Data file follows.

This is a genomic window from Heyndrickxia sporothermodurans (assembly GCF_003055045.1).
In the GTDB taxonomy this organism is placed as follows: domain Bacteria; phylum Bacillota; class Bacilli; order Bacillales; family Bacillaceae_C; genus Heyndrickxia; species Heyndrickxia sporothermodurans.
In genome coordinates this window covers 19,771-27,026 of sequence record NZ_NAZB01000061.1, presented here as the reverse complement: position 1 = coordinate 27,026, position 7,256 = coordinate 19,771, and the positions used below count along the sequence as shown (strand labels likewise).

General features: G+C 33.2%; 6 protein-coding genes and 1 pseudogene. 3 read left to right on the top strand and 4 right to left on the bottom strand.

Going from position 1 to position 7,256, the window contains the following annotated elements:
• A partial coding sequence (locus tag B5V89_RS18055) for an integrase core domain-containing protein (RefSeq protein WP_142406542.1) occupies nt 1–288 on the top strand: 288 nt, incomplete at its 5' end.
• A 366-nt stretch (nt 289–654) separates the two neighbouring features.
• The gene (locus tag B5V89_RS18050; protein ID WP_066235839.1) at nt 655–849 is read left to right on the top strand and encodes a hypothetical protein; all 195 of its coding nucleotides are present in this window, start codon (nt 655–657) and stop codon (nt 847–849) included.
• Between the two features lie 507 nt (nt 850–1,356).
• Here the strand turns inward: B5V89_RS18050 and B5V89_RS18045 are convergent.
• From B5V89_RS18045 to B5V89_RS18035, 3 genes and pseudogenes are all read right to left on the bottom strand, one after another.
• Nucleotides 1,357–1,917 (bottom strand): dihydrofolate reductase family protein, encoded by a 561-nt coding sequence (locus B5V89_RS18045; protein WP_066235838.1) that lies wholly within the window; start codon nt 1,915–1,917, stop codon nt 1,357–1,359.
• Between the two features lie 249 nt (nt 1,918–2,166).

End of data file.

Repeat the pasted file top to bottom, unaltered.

This is a genomic window from Heyndrickxia sporothermodurans (assembly GCF_003055045.1).
In the GTDB taxonomy this organism is placed as follows: domain Bacteria; phylum Bacillota; class Bacilli; order Bacillales; family Bacillaceae_C; genus Heyndrickxia; species Heyndrickxia sporothermodurans.
In genome coordinates this window covers 19,771-27,026 of sequence record NZ_NAZB01000061.1, presented here as the reverse complement: position 1 = coordinate 27,026, position 7,256 = coordinate 19,771, and the positions used below count along the sequence as shown (strand labels likewise).

General features: G+C 33.2%; 6 protein-coding genes and 1 pseudogene. 3 read left to right on the top strand and 4 right to left on the bottom strand.

Going from position 1 to position 7,256, the window contains the following annotated elements:
• A partial coding sequence (locus tag B5V89_RS18055) for an integrase core domain-containing protein (RefSeq protein WP_142406542.1) occupies nt 1–288 on the top strand: 288 nt, incomplete at its 5' end.
• A 366-nt stretch (nt 289–654) separates the two neighbouring features.
• The gene (locus tag B5V89_RS18050; protein ID WP_066235839.1) at nt 655–849 is read left to right on the top strand and encodes a hypothetical protein; all 195 of its coding nucleotides are present in this window, start codon (nt 655–657) and stop codon (nt 847–849) included.
• Between the two features lie 507 nt (nt 850–1,356).
• Here the strand turns inward: B5V89_RS18050 and B5V89_RS18045 are convergent.
• From B5V89_RS18045 to B5V89_RS18035, 3 genes and pseudogenes are all read right to left on the bottom strand, one after another.
• Nucleotides 1,357–1,917 (bottom strand): dihydrofolate reductase family protein, encoded by a 561-nt coding sequence (locus B5V89_RS18045; protein WP_066235838.1) that lies wholly within the window; start codon nt 1,915–1,917, stop codon nt 1,357–1,359.
• Between the two features lie 249 nt (nt 1,918–2,166).